That knowledge underscores the realities of life for the characters assembled onstage and it continues to reverberate through the hearts and mind of every audience member who gives himself (or herself) over to the magic of theater to see and to feel what might be - forcing them to consider their own responses to the constant threat of cataclysm and choosing the right way, the altruistic way, to deal with the growing refugee crisis all over the world.
While that sounds rather heavy-handed and, granted, it could be presented in a didactic manner, Baker and his creative team have instead chosen to give Godspell a far more joyful sense of discovery that provides inspiration for audience members who find themselves lost in thought after the final curtain falls.
With a cast of actors primarily in their late teens and early 20s, Baker's production of Godspell is lively and fast-paced - the music provided by Stephen Schwartz is performed with terrific focus, with loads of imagination and creativity to make certain every number lands exactly where and how it should. Much of the credit for that goes to choreographer Kari Smith, whose efforts have never been more visually stunning. Smith's choreography for Godspell is clever and inventive, and she makes grand use of the Collins Alumni Auditorium stage to keep her actors moving all over the place. With confidence and determination, the members of the ensemble perform Smith's choreography in a way that will leave you breathless and, very possibly, awestruck.
Confident and self-assured, music director Kelsi Fulton and her six-person band, which includes Tim Calhoun, Lindsey Miller, Zak Kuhn, Dan Kozlowski and John Mark Painter, perform Schwartz's score with estimable talent and apparent skill.
James is charming and gracious as Jesus Christ, proving himself a capable leading man in Baker's production. Never once does James make a false move or display a lack of understanding for his divine character. Instead, he makes him flesh and blood and all the more compelling with a well-modulated performance. James seems equally at ease whether he is being engaging and amusing, or when he delivers a sermon with the zeal of a preacher who'd be at home in the pulpit of an evangelical church on any given Sunday morning.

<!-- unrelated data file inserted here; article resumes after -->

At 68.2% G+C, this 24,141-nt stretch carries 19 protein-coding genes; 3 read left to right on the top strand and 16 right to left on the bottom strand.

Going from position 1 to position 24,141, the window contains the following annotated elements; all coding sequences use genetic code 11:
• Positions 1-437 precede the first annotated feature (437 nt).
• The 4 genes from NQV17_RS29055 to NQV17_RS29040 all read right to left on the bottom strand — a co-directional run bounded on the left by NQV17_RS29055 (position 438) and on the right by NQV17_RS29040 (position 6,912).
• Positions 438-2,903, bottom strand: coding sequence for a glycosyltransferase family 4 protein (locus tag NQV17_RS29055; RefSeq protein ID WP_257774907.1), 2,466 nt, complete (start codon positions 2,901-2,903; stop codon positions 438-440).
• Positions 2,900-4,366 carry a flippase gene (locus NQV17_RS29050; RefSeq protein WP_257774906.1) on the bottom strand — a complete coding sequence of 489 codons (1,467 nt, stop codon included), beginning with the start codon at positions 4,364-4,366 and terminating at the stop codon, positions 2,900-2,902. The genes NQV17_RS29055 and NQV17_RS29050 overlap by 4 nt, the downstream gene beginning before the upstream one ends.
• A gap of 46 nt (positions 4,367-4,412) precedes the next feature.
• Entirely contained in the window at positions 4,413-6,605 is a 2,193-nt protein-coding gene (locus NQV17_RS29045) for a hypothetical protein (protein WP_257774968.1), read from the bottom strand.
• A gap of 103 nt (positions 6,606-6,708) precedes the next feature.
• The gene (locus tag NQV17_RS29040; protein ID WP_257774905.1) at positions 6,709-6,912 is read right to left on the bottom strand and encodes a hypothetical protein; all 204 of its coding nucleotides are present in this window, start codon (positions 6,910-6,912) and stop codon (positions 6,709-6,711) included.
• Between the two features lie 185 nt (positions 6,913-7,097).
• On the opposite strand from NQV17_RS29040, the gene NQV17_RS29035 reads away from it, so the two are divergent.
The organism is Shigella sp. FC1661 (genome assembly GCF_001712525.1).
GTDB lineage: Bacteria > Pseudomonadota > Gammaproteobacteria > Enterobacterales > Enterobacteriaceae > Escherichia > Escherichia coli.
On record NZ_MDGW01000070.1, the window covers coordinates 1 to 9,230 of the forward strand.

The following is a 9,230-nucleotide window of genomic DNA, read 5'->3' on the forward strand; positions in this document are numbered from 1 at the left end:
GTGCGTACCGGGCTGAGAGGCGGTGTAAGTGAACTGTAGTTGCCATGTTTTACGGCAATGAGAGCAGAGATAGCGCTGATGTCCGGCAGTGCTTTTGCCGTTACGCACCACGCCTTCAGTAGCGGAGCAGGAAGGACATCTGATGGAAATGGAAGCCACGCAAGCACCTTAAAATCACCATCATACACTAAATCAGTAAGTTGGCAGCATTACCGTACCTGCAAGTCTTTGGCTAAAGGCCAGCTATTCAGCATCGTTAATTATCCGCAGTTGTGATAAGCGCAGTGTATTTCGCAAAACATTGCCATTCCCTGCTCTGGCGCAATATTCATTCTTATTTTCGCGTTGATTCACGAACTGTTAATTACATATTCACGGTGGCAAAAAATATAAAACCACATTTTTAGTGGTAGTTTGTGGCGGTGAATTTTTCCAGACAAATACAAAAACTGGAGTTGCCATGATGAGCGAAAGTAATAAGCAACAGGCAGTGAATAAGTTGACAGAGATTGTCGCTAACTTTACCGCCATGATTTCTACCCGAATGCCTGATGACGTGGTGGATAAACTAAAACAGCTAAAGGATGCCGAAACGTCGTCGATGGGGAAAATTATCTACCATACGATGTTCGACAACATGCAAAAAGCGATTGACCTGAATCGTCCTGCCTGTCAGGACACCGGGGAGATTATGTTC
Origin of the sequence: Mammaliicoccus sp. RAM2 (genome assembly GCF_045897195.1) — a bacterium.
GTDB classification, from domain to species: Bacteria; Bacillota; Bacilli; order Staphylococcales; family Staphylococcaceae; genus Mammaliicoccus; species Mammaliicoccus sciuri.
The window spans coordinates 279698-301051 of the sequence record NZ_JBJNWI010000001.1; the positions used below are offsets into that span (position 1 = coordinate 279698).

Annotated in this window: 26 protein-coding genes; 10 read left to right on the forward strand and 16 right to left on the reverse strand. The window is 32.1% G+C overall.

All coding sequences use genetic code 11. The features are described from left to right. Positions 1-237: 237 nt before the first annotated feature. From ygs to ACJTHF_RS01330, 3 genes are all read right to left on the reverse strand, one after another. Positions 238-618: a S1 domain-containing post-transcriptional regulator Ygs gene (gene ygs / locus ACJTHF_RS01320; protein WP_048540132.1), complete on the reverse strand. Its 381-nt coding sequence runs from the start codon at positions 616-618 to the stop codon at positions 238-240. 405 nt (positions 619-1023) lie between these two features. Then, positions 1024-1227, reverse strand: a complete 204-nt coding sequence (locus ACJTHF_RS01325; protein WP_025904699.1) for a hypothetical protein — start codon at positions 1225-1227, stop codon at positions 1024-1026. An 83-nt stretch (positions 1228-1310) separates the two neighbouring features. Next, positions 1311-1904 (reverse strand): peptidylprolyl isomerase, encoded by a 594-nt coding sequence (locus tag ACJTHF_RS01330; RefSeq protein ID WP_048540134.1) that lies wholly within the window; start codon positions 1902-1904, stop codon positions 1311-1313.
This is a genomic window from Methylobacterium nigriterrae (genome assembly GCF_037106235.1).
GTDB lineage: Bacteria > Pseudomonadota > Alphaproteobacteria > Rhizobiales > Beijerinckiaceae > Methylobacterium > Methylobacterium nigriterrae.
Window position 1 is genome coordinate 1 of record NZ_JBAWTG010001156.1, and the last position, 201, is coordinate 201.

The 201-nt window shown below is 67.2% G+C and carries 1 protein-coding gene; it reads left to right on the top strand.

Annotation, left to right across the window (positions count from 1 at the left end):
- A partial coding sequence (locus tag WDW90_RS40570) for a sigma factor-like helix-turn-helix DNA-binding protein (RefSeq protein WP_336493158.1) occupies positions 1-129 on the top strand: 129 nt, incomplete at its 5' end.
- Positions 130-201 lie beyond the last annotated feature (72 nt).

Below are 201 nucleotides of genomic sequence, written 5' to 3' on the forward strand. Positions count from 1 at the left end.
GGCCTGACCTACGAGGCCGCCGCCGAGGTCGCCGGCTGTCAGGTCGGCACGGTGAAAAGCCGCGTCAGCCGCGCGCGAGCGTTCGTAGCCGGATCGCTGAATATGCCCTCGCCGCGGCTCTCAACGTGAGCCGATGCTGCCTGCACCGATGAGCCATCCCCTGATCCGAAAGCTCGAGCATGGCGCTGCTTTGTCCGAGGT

Likewise, Sam Kell displays a stunning versatility in his dual roles of John the Baptist and Judas, portraying each with notable skill and showing off his musical theater bona fides in the process. One of a talented cadre of student actors, Kell nonetheless distinguishes himself with a performance that somehow manages to be both passionate and understated.
Baker's cast performs seamlessly as a whole, and individually each cast member is given an opportunity to take their moment in the spotlight. Notable among them are Hatty King's stirring Act Two performance of "Turn Back, O Man," which she performs with amazing stage presence, showing off her glorious voice to perfection. Similarly, Easton Curtis leads the entire ensemble's fervent performance of "We Beseech Thee" with startling confidence. Lauren Yawn, who has made a name for herself in previous productions in which we've had the pleasure to see her (she was great as Amalia in last season's mainstage production of She Loves Me and she gave a searing - and somewhat unexpected - performance in the title role of Second Stage Student Theatre's Hedda Gabler earlier this year), once again proves herself to be a performer of extraordinary promise.
Payton Dishman displays a flair for comedy and a zest for movement throughout the show, while the remainder of the cast - Annika Burley, Katie Chance, Abby Charles, Daysha Collins, Logan Dozier, Elizabeth Golden, Ellen Goodling, Jonathan Killebrew, Merrie Shearer, Brooklyn Thompson and Abby Wyatt - prove equally capable of stealing the show, probably any show, with their impressive talents.
Godspell. Book by John Michael Tebelak. Music and new lyrics by Stephen Schwartz. Directed by Scott Baker. Choreography by Kari Smith. Musical direction by Kelsi Fulton. Presented by Lipscomb University Theatre. At Collins Alumni Auditorium, Lipscomb University, Nashville. Through November 11. Running time: 2 hours, 10 minutes (with one 15-minute intermission).
production photos by Kenn Stilger